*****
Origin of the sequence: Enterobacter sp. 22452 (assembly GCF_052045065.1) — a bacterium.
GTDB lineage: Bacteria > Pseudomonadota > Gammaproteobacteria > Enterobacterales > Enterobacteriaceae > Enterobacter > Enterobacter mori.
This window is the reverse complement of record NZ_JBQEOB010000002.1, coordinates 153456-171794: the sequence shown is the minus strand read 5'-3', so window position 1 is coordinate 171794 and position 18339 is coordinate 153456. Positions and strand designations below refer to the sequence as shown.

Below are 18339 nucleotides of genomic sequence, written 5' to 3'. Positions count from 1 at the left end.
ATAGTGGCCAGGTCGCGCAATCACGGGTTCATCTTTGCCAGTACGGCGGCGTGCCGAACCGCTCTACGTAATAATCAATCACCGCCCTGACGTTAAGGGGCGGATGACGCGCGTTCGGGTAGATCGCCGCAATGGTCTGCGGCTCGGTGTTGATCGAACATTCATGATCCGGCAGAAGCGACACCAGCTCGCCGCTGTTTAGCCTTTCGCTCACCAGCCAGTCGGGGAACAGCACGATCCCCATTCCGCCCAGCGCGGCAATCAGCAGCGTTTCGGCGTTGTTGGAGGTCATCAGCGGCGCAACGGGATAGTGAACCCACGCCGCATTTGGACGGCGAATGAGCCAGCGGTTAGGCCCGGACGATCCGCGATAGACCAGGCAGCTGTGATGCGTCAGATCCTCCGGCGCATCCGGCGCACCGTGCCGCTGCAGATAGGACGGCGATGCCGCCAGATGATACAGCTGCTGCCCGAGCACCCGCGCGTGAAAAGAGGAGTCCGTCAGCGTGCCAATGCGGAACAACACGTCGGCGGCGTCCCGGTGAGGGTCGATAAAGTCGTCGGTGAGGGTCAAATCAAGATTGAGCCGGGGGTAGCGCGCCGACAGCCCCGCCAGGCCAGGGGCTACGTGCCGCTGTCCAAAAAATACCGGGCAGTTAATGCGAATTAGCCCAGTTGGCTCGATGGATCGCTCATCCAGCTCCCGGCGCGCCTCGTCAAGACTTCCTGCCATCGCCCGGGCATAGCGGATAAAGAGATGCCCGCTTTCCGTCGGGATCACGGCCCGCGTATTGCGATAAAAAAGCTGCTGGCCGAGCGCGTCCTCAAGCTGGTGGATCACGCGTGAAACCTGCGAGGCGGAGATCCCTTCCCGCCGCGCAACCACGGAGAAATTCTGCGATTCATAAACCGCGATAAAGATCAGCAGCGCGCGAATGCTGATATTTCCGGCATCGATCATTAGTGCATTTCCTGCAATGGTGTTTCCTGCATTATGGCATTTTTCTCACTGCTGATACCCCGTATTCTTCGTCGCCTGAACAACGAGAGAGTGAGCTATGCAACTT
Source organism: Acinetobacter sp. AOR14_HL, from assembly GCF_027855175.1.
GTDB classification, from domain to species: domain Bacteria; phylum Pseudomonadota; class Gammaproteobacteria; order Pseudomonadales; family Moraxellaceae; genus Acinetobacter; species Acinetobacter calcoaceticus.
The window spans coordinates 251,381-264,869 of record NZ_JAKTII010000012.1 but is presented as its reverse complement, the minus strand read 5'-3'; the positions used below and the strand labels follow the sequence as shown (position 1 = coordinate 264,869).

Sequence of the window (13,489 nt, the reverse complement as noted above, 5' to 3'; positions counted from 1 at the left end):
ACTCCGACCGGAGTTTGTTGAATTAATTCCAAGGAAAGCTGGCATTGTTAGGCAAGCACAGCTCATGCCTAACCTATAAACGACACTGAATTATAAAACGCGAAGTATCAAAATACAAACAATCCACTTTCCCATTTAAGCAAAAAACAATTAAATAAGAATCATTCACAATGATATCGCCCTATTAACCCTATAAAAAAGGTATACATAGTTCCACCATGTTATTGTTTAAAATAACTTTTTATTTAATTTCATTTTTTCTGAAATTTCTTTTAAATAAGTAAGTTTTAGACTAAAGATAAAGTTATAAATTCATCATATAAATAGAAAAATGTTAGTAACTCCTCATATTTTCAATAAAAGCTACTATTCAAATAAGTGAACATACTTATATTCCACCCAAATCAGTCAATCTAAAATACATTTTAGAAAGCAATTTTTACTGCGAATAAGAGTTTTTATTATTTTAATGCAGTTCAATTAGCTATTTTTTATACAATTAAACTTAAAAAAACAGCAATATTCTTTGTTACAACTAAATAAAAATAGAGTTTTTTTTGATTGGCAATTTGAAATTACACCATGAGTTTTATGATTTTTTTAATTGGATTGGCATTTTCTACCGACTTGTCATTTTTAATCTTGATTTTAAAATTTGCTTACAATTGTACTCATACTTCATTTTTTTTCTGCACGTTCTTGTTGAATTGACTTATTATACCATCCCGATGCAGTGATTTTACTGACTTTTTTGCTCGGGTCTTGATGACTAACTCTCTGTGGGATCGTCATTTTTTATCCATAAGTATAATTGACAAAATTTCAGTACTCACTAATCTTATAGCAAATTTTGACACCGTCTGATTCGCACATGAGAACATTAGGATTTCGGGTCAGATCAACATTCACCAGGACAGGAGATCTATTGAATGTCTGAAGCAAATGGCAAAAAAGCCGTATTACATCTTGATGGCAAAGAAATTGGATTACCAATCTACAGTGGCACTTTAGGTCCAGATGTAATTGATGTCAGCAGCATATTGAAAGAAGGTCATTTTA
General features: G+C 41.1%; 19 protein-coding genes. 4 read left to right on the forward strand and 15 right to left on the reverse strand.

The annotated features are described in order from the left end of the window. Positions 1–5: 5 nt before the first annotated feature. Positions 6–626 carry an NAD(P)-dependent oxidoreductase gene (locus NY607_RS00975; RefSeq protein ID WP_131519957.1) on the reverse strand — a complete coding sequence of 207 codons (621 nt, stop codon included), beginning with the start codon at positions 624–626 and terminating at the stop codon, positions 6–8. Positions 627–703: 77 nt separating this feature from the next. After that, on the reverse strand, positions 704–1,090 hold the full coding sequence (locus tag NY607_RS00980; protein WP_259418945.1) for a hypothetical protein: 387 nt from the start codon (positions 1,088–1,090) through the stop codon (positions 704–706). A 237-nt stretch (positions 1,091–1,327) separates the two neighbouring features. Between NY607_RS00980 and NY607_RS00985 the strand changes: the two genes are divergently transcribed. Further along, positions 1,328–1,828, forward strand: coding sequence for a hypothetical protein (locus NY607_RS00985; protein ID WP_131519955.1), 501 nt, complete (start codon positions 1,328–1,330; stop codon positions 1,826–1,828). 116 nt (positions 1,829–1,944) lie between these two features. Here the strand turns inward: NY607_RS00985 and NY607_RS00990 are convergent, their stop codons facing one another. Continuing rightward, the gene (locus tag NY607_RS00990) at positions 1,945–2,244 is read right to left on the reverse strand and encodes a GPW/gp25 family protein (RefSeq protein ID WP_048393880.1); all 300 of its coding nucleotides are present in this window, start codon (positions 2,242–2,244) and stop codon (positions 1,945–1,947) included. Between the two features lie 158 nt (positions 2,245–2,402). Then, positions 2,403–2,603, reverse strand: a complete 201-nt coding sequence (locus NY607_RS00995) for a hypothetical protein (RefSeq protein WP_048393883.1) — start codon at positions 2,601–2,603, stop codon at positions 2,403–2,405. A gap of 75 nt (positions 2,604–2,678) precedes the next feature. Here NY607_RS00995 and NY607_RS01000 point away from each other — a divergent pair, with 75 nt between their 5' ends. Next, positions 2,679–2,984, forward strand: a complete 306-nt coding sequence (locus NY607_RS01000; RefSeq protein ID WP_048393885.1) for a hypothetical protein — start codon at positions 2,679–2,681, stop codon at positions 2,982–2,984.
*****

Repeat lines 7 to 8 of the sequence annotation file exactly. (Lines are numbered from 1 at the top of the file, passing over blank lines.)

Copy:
GTDB classification, from domain to species: domain Bacteria; phylum Pseudomonadota; class Gammaproteobacteria; order Pseudomonadales; family Moraxellaceae; genus Acinetobacter; species Acinetobacter calcoaceticus.
The window spans coordinates 251,381-264,869 of record NZ_JAKTII010000012.1 but is presented as its reverse complement, the minus strand read 5'-3'; the positions used below and the strand labels follow the sequence as shown (position 1 = coordinate 264,869).